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Walking over Knifes… A quite unsual religious practice in Mauritius!

Monday it was time to go to school at 9AM… Dimitris Xygalatas, the Summer School professor, an anthropologist who is very experienced in doing research on extreme rituals in Mauritius, opened the course by overviewing all practical concerns and reviewing the syllabus. I got to meet all the other students. We are with 18 students, coming from different countries such as Denmark, United States, Germany, the Netherlands, Finland, Peru, Servia and Belgium (which is represented by myself). After introducing ourselves, our field of study (we come from different degrees in social sciences, varying from Bachelors to Masters levels), the instructors also presented themselves. Apart from Dimitris, there are a few other instructors as well, who are basically research assistants or connections of Dimitris who are also researching within Mauritius. So we are a group of +/- 25 persons.

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Having classes at the beach. This is The Life!

So what is this “Ethnographic Field School” all about?

Well, the course will “provide empirical training in ethnographic fieldwork through immersion into the field and engaging in qualitative as well as quantitative field studies involving a variety of methods such as participant-observation, interviews, surveys, and behavioral and biometric measures. The course also examines key methodological, epistemological, and ethical issues pertaining to the study of culture and working with human subjects. Furthermore, it involves a series of field trips and lectures on Mauritius, its diverse culture, and its fascinating history”, as it is mentioned in the syllabus.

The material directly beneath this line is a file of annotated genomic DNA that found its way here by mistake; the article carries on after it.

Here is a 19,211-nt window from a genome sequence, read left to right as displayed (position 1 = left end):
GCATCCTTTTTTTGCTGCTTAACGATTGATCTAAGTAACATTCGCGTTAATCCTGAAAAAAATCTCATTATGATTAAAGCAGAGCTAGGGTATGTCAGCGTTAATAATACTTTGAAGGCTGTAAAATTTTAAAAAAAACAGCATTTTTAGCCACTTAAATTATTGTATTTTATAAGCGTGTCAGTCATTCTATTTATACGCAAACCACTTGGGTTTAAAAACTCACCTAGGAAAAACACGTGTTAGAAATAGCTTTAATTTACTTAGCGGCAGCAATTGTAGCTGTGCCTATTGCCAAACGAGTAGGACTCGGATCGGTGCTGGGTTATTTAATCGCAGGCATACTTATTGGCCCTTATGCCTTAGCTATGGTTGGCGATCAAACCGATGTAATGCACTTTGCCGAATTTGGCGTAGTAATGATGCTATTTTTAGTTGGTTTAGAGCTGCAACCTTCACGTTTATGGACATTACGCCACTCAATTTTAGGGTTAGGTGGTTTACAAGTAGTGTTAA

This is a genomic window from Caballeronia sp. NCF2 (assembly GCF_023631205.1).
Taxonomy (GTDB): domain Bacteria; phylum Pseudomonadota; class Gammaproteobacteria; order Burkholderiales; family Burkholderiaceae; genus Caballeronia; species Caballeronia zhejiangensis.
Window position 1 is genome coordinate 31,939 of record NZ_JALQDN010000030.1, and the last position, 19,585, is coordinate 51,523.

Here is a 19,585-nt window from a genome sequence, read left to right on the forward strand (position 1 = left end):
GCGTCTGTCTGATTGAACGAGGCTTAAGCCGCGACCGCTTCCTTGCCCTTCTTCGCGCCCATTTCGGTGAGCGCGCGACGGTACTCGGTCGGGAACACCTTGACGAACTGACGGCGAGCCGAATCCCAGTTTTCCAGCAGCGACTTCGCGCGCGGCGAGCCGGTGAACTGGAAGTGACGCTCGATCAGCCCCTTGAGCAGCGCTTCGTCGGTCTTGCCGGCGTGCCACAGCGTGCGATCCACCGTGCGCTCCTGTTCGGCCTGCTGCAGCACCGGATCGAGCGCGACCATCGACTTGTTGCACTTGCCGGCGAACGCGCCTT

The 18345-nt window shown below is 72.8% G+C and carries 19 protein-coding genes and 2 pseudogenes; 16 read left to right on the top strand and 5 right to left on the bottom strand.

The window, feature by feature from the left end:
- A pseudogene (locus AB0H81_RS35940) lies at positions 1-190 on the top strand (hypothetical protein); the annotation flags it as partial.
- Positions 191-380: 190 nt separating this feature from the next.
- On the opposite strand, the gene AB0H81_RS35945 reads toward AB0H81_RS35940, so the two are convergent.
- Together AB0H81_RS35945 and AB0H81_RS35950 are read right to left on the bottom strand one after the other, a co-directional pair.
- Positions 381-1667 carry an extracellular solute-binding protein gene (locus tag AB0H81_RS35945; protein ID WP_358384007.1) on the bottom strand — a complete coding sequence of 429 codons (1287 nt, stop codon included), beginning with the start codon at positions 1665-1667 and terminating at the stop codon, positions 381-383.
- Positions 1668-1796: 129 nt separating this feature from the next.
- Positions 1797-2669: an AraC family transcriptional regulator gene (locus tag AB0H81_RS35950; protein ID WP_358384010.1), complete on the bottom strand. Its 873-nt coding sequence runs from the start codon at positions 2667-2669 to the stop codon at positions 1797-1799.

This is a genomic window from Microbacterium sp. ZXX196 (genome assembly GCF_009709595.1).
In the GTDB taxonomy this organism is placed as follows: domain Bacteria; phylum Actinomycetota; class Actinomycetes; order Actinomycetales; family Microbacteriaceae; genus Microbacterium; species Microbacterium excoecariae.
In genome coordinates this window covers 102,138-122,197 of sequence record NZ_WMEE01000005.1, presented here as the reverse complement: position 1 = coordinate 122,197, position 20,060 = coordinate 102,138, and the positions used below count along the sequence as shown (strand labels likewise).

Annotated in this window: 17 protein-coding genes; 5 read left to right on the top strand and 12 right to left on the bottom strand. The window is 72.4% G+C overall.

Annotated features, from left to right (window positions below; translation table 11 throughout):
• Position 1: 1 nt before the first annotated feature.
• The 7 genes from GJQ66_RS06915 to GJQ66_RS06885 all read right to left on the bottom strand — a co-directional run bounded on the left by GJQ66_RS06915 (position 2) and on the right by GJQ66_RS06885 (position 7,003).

So: again, we did not come here for 3 weeks of paradise and sunbathing, but we came to experience “the real Mauritius” (even though you can start questioning that, if you think about being a large group of Western students living closely to each other for the next few weeks).
After that first general session in the morning, we had our first lunch break and everyone was excited to get to know each other better, to overcome to culture shock and make some new friends. We decided to explore the coastal area of Pointe-aux-Piments (the village were we stay), and so we discovered our first beach at only 5 minutes walking from the classroom, which is actually located nearby a fancy hotel: Récif Attitude Hotel*** (about €90 per night for a standard room, which is kind of affordable for a paradise island!)

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Getting to know each other at the beach of Pointe-aux-Piments

Well, I have to admit… It is kind of paradise here, right? And I guess not many of you reading this have lunch breaks as I am having here. So God bless the life I lead, and thank God for this amazing opportunity! But to all good things come to an end, quite fast, because lunch break was “only 2 hours” and then it was time again to return to the afternoon class. The only thing that I could think of, was that this might become an extreme ritual that people must start to practice every day and everywhere, lol.